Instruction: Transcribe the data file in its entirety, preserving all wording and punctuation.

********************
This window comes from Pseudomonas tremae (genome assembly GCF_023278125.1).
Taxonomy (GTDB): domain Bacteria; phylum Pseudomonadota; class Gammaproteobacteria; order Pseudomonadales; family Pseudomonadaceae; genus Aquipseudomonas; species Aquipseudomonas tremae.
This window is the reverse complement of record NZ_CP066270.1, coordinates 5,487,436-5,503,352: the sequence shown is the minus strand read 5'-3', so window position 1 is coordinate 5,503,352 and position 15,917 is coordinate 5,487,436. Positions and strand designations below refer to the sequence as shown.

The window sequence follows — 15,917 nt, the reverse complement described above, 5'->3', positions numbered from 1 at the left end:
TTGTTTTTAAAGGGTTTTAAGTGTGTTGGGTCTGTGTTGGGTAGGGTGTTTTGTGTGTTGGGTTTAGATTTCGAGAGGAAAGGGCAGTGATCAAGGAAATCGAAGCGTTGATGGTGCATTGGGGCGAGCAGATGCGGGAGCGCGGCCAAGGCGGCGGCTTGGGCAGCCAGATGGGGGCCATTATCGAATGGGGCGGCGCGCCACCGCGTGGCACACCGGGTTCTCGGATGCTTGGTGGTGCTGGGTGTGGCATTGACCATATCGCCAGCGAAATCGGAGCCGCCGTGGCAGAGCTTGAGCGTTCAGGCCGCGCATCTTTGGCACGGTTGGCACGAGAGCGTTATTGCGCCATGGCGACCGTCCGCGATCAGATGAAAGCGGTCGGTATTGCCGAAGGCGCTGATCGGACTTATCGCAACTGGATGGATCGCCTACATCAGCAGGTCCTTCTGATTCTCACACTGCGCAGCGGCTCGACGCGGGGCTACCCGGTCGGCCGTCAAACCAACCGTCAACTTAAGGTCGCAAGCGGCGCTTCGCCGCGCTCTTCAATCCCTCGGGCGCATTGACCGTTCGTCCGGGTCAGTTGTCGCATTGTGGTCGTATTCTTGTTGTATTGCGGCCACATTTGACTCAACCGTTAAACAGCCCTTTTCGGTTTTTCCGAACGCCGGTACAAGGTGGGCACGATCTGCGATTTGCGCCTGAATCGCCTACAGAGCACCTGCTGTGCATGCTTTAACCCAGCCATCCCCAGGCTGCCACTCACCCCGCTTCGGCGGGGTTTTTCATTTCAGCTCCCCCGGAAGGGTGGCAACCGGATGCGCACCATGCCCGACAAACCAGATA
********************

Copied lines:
This window comes from Pseudomonas tremae (genome assembly GCF_023278125.1).
Taxonomy (GTDB): domain Bacteria; phylum Pseudomonadota; class Gammaproteobacteria; order Pseudomonadales; family Pseudomonadaceae; genus Aquipseudomonas; species Aquipseudomonas tremae.
This window is the reverse complement of record NZ_CP066270.1, coordinates 5,487,436-5,503,352: the sequence shown is the minus strand read 5'-3', so window position 1 is coordinate 5,503,352 and position 15,917 is coordinate 5,487,436. Positions and strand designations below refer to the sequence as shown.

The window sequence follows — 15,917 nt, the reverse complement described above, 5'->3', positions numbered from 1 at the left end:
TTGTTTTTAAAGGGTTTTAAGTGTGTTGGGTCTGTGTTGGGTAGGGTGTTTTGTGTGTTGGGTTTAGATTTCGAGAGGAAAGGGCAGTGATCAAGGAAATCGAAGCGTTGATGGTGCATTGGGGCGAGCAGATGCGGGAGCGCGGCCAAGGCGGCGGCTTGGGCAGCCAGATGGGGGCCATTATCGAATGGGGCGGCGCGCCACCGCGTGGCACACCGGGTTCTCGGATGCTTGGTGGTGCTGGGTGTGGCATTGACCATATCGCCAGCGAAATCGGAGCCGCCGTGGCAGAGCTTGAGCGTTCAGGCCGCGCATCTTTGGCACGGTTGGCACGAGAGCGTTATTGCGCCATGGCGACCGTCCGCGATCAGATGAAAGCGGTCGGTATTGCCGAAGGCGCTGATCGGACTTATCGCAACTGGATGGATCGCCTACATCAGCAGGTCCTTCTGATTCTCACACTGCGCAGCGGCTCGACGCGGGGCTACCCGGTCGGCCGTCAAACCAACCGTCAACTTAAGGTCGCAAGCGGCGCTTCGCCGCGCTCTTCAATCCCTCGGGCGCATTGACCGTTCGTCCGGGTCAGTTGTCGCATTGTGGTCGTATTCTTGTTGTATTGCGGCCACATTTGACTCAACCGTTAAACAGCCCTTTTCGGTTTTTCCGAACGCCGGTACAAGGTGGGCACGATCTGCGATTTGCGCCTGAATCGCCTACAGAGCACCTGCTGTGCATGCTTTAACCCAGCCATCCCCAGGCTGCCACTCACCCCGCTTCGGCGGGGTTTTTCATTTCAGCTCCCCCGGAAGGGTGGCAACCGGATGCGCACCATGCCCGACAAACCAGATA